- Singing the Faith: 719 (CD29 #19)
- Alan Gaunt
- “Hounsfield” by Paul Wood arr Paul Leddington Wright
An alternative tune for these words is Herstmonceux by Ebenzer Prout (e.g. Hymns & Psalms 413)
Ideas for use
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Alan Gaunt’s hymn about the need for peace that only God can offer is, sadly, of near-continual relevance. Perhaps it offers a particular challenge during Remembrance Day worship or on the annual international Peace Day.
It is a hymn that can be sung or spoken as intercessory prayers. If speaking the text, try having a single voice speak the declarations of prayer while the whole congregation responds with a vision of what peace should look like, e.g. (verse 1):
We pray for peace,
but not the easy peace
built on complacency
and not the truth of God.
We pray for real peace,
The peace God’s love alone can seal.
Here is a hymn that confronts the difficult reality of establishing lasting peace in the nations and continents of our world while balancing our near-hopelessness with hope found in God’s presence. Within each verse, Alan Gaunt alludes to the dreams and vision we share with God: “the peace God’s love alone can seal.” (v.1) Individual phrases affirm “real peace, enriching all the human race” (v.2) and remind us of “Christ our risen Lord” (v.4).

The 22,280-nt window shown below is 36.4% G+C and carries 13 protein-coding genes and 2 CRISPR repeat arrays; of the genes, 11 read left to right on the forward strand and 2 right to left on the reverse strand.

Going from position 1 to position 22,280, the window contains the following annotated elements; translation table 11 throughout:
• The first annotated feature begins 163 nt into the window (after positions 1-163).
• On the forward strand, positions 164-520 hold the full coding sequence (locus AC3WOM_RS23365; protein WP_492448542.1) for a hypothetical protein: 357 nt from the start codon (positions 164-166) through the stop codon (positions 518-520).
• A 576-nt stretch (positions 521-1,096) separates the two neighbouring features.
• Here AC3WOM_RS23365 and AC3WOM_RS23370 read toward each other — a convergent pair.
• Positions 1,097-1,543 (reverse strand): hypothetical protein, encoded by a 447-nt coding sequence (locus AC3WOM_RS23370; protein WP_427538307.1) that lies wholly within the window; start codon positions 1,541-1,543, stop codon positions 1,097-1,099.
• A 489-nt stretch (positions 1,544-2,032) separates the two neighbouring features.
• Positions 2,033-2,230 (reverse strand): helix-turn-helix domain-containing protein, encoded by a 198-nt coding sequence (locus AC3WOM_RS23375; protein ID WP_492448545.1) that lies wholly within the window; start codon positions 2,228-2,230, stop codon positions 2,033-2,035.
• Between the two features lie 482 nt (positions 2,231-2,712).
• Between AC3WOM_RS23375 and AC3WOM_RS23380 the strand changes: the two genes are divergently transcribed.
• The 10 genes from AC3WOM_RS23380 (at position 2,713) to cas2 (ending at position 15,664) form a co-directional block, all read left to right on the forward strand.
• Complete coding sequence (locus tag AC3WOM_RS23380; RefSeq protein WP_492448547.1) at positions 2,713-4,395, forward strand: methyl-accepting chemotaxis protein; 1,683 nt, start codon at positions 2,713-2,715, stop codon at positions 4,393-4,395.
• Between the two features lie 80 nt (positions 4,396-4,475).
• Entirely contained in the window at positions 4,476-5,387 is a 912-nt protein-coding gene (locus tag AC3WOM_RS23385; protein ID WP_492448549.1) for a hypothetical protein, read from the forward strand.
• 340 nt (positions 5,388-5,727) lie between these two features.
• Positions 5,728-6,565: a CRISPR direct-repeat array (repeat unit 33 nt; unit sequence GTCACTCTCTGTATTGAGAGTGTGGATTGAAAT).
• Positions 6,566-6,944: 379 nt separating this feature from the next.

This mood, in which hope and faith steadily push back despair and strive to offer resolution is well caught in Paul Wood’s uplifting yet thoughtful tune “Hounsfield” (with its echo of Stanford’s “Engelberg” (StF 731).
The first four lines of “We pray for peace” is included in The Oxford Dictionary of Quotations. Alan Gaunt says, “I think one of the editors must have been in the congregation at Westminster Abbey when it was chosen for a service connected with the first Iraq war.”
In an interview with Douglas Galbraith (Different Voices, Martinmas 2009, pp.12-13), Alan (pictured left) continued:
“The hymn moves through all the partial and compromised versions of peace we might be tempted to be satisfied with and ends by acknowledging that the only peace worth the name is that which is in God’s gift.
“The hymn, for me, would not be complete without the last verse. Perhaps more now than when I wrote it (pre-1974) I could easily despair of the world; but, trusting God, I dare to believe, ‘through death or tumult, peace will come’. (v.6)”
Also see Edel McClean's personal reflection on this hymn. For more about Alan Gaunt, see Lord Christ, we praise your sacrifice.